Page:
The US Space Shuttle Legacy and IR: A Realist Perspective

This year, the US space program celebrates at least two anniversaries. The first is the 50th anniversary of Kennedy’s speech, “We choose to go to the Moon.” The other, celebrates thirty years from the beginning of the American Space Transportation System (STS), also known as the Space Shuttle program. Except, there will be no true enjoyment. Indeed, 2011 is a special year of remembrance some 25 years after the Challenger tragedy [1].

Above all, this is the end of the Space Shuttle orbiter, or to put it simply, the end of an era [2]. Meanwhile, the world moves on apparently unconcerned; Russia is celebrating, in spectacular fashion, the 50th anniversary of their national hero, Yuri Gagarin, going into orbit, and China is planning ambitious space programs, including a multi-module station. Or, is it? What is the true legacy of the Space Shuttle?

Conventional Wisdom

For many, the Space Shuttle program was a disaster. Its reputation as a mistake, which resulted from a policy failure that had multi-billion dollar consequences, is well known and well documented [3]. Admittedly, grappling with the “Apollo hangover”, NASA compromised its original ambitious plans in the face of weak political commitment and inadequate funding. In this regard, however, alongside NASA, the US Congress, the White House, and the military all played a role.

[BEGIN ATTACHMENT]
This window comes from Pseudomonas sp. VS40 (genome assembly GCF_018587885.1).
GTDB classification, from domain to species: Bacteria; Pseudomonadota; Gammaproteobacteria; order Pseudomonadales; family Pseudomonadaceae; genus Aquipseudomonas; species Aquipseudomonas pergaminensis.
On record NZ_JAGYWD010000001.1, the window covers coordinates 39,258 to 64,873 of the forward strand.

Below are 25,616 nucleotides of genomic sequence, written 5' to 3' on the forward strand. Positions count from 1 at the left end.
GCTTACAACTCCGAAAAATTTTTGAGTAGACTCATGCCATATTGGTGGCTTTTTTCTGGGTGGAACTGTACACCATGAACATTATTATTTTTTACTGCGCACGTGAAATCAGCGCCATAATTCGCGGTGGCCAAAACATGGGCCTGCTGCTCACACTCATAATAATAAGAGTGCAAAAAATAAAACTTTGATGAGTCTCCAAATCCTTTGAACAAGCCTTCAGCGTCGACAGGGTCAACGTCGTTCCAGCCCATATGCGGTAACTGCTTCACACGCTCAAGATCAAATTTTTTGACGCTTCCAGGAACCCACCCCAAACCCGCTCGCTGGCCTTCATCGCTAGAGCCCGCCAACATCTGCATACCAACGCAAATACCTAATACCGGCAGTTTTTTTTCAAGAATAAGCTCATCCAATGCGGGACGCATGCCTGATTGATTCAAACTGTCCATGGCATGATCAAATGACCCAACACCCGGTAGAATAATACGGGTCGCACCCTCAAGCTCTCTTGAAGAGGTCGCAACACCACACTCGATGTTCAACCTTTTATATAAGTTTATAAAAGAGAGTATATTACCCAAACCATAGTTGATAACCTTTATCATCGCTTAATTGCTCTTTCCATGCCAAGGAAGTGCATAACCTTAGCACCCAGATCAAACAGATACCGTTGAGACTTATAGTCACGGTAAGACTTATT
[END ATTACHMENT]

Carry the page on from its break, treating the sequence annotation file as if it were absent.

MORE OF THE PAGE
On the face of it, the Space Shuttle seems to be about only domestic issues. That is the way one will expect historians to explain Nixon’s Decision in 1972. Notably, bureaucratic politics within NASA, then between NASA, the military, and the budget, and finally, negotiations with the Nixon administration until the final presidential order came. In a way, that was what happened. Without this “pulling and hauling”, the result might have been very different. One needs only to think about the original project drawn up by NASA engineers [4].

Though, the international dimension, as for everything in regard to manned space programs all around the world, is equally important. As a result, this article offers a critique of conventional wisdom. As for the legacy, the important question that should be asked may not be “how” the Space Shuttle program was implemented, but “why” the US needed it in the first place. Moreover, a supposed domestic failure can be perceived internationally as a tremendous success.

That is why international relations (IR) matter so much. Of course, IR is a rather populous domain, which contains rival theories that compete for supremacy. Both liberalism and constructivism can be successfully applied to outer space politics [5]. However, realism seems to offer a more consistent alternative to the ones described above. In terms of bureaucratic politics, as well as an approach that is often forgotten when confronted with the mysteries of US “space politics.”

Surely, that is something which would have been expected from a leading realist scholar, such as Stephen Walt. However, in Stephen Walt’s own words, the STS was a “foolish diversion of national resources.” It was a thirty year, human, financial, and programmatic failure [6]. Can the Space Shuttle legacy be summarized only as a failure?

A Realist Perspective: The Space Shuttle and the “three greatest things”